event featured the heavyweights in the semiconductor industry on the main stage of IAA Mobility, most notably, Cristano Amon, CEO of Qualcomm and Pat Gelsinger, CEO of Intel. Both business leaders presented back-to-back keynotes that offered common and divergent perspectives on the role of silicon and connectivity in the future of the car. Collectively, Cristano and Pat outlined an ambitious future for the car founded on the projection of digital technologies of the data center and smartphone on the automobile.
September 23rd to the 28th. This year, it is all about cloud native. The growth of Huawei’s cloud business is impressive when you consider that it was only four years ago that Huawei launched their Cloud Business Unit (BU). The BU’s achievements in advancing cloud technologies and services toward the edge is also nothing to sneeze at.
the future of transportation. What do we mean by that? It is not to say that the car is the future of transportation, rather the future of the car will depend on how the broader transportation system digitally evolves. The digital transformation of transportation infrastructure will have profound influence on how and how quickly the digitalization of the car will play out as will the stitching between the intelligent car and the intelligent infrastructure - 5G connectivity.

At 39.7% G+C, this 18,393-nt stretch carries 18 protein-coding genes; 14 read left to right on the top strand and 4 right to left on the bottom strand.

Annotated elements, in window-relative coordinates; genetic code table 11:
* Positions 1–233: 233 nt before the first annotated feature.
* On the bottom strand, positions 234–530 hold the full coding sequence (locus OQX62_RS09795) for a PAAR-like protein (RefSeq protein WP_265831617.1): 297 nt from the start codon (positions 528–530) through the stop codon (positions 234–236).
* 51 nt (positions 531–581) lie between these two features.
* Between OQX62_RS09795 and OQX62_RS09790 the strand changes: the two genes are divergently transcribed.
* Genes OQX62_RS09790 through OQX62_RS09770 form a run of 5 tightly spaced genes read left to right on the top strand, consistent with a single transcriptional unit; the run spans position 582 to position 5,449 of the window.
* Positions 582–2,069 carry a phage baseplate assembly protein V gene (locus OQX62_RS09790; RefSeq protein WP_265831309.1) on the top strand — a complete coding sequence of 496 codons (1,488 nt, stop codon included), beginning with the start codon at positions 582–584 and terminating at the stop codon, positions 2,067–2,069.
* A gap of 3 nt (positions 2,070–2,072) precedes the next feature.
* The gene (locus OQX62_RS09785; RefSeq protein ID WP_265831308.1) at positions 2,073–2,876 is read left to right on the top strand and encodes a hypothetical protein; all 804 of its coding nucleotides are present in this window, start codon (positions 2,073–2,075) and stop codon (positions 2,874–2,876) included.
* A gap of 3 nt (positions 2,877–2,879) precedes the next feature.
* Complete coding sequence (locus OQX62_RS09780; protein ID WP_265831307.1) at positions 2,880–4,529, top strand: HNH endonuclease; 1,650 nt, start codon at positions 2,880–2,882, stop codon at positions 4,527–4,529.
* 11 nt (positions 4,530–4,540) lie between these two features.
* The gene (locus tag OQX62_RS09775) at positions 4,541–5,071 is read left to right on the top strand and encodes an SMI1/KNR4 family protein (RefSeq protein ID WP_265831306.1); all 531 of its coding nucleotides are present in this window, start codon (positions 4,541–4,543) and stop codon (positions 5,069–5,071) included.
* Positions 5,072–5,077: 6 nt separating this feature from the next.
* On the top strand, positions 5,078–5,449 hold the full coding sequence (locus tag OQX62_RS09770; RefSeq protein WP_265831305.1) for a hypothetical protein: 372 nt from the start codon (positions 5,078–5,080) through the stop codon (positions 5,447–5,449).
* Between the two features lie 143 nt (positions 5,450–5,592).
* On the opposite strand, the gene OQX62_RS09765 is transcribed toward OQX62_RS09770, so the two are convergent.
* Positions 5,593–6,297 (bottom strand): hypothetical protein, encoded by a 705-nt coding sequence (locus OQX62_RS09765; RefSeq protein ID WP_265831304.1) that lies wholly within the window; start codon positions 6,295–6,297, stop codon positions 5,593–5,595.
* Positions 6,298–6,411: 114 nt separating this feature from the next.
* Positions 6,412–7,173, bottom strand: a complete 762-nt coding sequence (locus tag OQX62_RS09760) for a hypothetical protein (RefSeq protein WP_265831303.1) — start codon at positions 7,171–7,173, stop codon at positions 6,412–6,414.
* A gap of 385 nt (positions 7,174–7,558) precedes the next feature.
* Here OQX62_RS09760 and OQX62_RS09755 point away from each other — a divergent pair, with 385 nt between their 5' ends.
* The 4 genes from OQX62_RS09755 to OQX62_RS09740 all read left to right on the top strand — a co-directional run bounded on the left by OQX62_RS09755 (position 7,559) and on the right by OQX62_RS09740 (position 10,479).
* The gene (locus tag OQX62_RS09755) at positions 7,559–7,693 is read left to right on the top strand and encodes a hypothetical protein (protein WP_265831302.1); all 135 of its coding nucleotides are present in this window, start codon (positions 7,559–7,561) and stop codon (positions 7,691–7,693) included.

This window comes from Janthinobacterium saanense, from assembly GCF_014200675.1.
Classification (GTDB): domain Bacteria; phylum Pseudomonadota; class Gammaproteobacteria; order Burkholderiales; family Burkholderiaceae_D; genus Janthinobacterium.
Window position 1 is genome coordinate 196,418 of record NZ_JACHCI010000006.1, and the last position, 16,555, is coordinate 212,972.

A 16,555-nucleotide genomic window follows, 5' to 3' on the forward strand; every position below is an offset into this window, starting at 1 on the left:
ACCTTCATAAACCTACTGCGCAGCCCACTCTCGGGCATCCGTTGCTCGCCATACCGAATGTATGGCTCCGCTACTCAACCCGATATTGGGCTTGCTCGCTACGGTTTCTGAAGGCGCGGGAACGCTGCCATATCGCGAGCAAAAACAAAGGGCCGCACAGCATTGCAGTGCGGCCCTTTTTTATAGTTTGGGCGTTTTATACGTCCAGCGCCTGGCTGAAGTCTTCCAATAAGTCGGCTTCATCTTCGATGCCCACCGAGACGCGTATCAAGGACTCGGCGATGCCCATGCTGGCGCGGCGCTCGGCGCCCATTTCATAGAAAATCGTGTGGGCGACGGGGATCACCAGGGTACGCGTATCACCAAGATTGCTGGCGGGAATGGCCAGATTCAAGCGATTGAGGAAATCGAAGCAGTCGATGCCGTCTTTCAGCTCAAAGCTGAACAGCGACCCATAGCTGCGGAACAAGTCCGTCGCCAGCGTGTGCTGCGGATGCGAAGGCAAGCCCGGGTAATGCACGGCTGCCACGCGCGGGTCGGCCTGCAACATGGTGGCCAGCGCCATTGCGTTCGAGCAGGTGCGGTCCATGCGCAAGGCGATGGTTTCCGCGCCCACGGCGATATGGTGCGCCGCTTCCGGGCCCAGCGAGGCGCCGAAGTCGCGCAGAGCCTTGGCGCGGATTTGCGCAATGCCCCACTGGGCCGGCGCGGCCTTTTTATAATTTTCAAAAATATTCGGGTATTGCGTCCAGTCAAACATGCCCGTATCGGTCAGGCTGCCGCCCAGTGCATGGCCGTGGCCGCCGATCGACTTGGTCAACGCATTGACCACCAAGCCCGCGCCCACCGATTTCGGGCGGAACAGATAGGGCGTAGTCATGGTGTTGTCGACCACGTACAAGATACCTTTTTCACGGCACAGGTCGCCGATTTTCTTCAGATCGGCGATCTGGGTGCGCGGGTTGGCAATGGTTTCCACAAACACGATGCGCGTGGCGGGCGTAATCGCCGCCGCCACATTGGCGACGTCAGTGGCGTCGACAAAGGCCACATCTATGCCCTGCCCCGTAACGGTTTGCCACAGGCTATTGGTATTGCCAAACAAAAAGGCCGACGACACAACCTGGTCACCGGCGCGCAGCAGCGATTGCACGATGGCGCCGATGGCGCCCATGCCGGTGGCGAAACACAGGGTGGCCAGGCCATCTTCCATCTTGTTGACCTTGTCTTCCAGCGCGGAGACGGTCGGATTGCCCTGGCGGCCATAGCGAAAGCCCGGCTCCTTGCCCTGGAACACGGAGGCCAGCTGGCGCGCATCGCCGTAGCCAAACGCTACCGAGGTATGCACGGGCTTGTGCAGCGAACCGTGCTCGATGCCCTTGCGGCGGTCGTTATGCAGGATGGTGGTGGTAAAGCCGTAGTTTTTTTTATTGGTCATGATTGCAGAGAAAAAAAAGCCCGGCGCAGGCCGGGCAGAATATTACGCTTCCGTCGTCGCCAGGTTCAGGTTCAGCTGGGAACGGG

I’ve always found the idea that so many IoT startups and established companies do POCs or Proof of Concepts strange. I also find it unfortunate that many enterprises start off with POCs. Why do so many IoT vendors lead into sales opportunities with POCs with prospective customers and why do so many enterprise end users seemingly entrap these poor little startups in some hellish cycle of pre-sales POC giveaways? More often than not, when you speak to the founders of these IoT startup firms, they are frustrated by the difficulty of getting customers or prospects to pay up. So how did we into this unusual situation as a "industry"? Wasn't IoT supposed to be easy to sell? Didn't every business want it? Evidently, the answer is not exactly yes.
ast week, the US Senate passed the USICA (The United States Innovation and Competition Act) which includes the CHIPS for America Act. Despite what the title of the USICA and its sub articles might suggest, the policy is largely a manifesto for dealing with a rising and highly competitive China with particular concern for the Western rival’s ambition to achieve semiconductor self-sufficiency and Huawei’s ascension as the leading 5G technology vendor. The Act presents several concrete policy measures to diminish China’s access to US semiconductor technologies and 52 billion USD in federal funding to build a more resilient semiconductor supply chain. But will these policies help the US achieve what the title of the USICA suggest; improve US semiconductor supply chain resiliency and competitiveness in 5G? Will it stop the technological advancement of China and its digital economy long enough for the West to tame it?